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RPM building as non-root

To: SGI XFS Dev List <linux-xfs@xxxxxxxxxxx>
Subject: RPM building as non-root
From: Alan Eldridge <alane@xxxxxxxxxxxx>
Date: Wed, 11 Jul 2001 10:16:00 -0400
Sender: owner-linux-xfs@xxxxxxxxxxx
User-agent: Mutt/1.2.5i
Since it's a pseudo-FAQ, here's a short bit of text I wrote on building RPMs
as non-root. It uses the two files rpmrc and macros, which accompany this

Build RPMs at $HOME and EARN BIG $$$:

Building RPMs as root is a nasty business. Try using the option
"--buildroot=/" if you don't believe me.

(You didn't really do that, did you? Oh, well, I guess you had
it coming...)

You can build RPMs in your own $HOME, logged in as $USER, in almost
all cases. (For builds that want to create device nodes, there's the
Debian program "fakeroot", but that's beyond the scope of this
little tidbit.)

First, create your build dir. Let's say it's "$HOME/rpm". That's 
how the sample files are set up.

        mkdir $HOME/rpm
        mkdir $HOME/rpm/{SPECS,SOURCES,SRPMS,RPMS,BUILD,tmp)
        mkdir $HOME/rpm/RPMS/{athlon,i386,i486,i586,i686,noarch}

Next, copy the supplied sample files to ~/rpm, and link the
rpmrc file to your $HOME.

        for i in rpmrc macros; do
                cp /path/to/rpm.$i ~/rpm/$i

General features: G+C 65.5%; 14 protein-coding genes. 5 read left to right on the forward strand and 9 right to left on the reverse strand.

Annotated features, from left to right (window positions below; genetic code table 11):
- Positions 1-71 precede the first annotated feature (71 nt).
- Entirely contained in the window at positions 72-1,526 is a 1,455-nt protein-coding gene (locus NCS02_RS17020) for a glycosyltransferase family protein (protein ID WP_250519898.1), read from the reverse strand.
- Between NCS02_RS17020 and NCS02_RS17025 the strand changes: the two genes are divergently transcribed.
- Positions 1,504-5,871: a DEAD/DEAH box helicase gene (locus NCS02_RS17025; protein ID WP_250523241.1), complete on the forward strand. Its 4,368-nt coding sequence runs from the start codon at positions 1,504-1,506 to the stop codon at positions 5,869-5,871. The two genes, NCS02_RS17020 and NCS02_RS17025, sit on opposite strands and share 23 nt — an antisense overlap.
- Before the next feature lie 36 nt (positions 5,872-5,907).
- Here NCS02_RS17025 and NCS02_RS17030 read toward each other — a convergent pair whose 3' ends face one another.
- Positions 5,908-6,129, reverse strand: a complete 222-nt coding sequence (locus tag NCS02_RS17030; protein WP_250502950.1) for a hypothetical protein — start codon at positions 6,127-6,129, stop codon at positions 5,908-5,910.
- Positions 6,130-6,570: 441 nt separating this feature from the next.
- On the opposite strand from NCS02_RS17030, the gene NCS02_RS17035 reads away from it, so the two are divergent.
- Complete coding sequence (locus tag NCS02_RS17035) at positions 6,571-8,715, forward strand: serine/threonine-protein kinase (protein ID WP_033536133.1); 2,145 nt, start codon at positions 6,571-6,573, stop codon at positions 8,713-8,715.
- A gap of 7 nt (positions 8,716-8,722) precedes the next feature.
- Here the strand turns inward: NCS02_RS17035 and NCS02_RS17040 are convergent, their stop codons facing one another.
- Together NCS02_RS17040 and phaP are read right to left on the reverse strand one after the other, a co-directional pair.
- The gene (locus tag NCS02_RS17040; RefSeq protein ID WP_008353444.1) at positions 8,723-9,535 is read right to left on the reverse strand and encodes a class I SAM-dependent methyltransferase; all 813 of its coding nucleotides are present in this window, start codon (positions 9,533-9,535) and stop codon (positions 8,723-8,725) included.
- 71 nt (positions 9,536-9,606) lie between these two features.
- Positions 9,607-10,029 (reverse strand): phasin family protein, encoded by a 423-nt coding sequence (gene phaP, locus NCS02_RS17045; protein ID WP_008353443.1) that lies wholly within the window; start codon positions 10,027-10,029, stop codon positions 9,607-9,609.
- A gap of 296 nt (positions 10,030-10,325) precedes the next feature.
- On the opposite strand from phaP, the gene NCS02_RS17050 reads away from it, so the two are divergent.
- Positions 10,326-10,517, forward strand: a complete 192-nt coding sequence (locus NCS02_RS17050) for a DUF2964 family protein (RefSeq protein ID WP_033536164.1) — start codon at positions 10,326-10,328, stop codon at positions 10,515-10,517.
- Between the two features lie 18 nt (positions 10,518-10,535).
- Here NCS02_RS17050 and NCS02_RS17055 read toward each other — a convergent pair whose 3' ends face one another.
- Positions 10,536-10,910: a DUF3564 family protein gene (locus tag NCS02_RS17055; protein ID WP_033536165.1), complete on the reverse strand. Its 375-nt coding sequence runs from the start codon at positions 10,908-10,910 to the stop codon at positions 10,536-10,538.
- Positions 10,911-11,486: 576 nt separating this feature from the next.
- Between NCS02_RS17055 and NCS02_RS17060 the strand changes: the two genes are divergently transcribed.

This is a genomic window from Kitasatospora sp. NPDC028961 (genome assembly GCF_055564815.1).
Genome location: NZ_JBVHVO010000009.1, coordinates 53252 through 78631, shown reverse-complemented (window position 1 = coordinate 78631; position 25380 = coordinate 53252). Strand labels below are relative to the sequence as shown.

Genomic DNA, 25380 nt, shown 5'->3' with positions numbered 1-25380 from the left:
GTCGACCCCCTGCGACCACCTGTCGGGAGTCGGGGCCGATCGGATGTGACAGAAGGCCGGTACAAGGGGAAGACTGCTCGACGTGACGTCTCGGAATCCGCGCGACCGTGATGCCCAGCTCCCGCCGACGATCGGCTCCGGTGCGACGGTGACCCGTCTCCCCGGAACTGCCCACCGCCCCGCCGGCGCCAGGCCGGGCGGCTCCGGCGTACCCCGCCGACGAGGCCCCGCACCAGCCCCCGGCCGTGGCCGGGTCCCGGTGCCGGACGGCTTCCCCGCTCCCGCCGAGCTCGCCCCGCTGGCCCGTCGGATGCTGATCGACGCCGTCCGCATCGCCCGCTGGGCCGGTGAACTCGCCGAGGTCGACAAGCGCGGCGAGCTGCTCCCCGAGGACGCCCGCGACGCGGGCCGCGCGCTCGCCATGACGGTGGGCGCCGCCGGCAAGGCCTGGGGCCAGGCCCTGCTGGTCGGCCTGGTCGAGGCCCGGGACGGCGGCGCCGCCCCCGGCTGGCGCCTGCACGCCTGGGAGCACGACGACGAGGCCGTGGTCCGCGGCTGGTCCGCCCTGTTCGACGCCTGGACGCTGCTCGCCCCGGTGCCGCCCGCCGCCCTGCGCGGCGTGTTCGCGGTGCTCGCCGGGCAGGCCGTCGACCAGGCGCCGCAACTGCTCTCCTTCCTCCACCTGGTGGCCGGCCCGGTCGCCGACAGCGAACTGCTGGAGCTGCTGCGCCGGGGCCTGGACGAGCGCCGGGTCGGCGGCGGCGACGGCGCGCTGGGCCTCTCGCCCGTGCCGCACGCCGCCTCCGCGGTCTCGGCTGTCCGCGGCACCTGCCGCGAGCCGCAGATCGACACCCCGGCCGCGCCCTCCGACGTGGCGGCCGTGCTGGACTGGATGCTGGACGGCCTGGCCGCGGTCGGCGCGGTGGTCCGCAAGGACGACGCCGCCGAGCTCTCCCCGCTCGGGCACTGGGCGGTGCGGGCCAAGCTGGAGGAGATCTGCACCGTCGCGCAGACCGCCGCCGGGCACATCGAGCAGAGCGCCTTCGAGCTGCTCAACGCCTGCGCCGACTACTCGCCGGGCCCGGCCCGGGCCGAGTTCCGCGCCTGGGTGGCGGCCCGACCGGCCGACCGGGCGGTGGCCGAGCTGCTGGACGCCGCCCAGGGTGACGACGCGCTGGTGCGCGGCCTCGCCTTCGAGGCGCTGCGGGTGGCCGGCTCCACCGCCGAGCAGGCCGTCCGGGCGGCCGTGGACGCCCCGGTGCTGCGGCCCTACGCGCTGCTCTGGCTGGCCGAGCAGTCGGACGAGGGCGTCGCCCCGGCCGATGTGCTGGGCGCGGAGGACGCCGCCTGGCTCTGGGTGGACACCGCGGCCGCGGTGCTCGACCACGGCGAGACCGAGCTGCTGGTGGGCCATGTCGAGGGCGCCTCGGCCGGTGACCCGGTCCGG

cd $HOME
        ln -sf rpm/rpmrc .rpmrc

Finally, edit the $HOME/rpm/macros file and insert
your $HOME dir for the value of the %home macro.


RedHat ships with a library from AT&T Research called libsafe. 
Some (many?) of you will have it installed. It places a hook in
/etc/profile.d, so that when you log in, the LD_PRELOAD variable
is set to point to the libsafe.so library.

Libsafe is wonderful. It prevents all sorts of nasty things like
stack smashing from happening, by complaining and core dumping 
*before* the damage happens.

Don't use libsafe with mozilla, or netscape, or ... rpm. The 
LD_PRELOAD environment variable confuses rpm's auto-dependency
logic, and any binaries or libraries you compile will get a
libsafe.so entry in the "Requires" list. You do *not* want this.

Make a small script called "rpm", and put it in $HOME/bin, or 
somewhere else on your $PATH before /bin. 

This code is all you need:

        #!/usr/bin/env bash
        unset LD_PRELOAD
        unset LD_LIBRARY_PATH
        exec /bin/rpm ${1:+"$@"}

That's it. You're now ready to MAKE RPM$$$ FA$$$T!!!

Alan Eldridge
from std_disclaimer import *

Attachment: rpm.rpmrc
Description: Text document

Attachment: rpm.macros
Description: Text document

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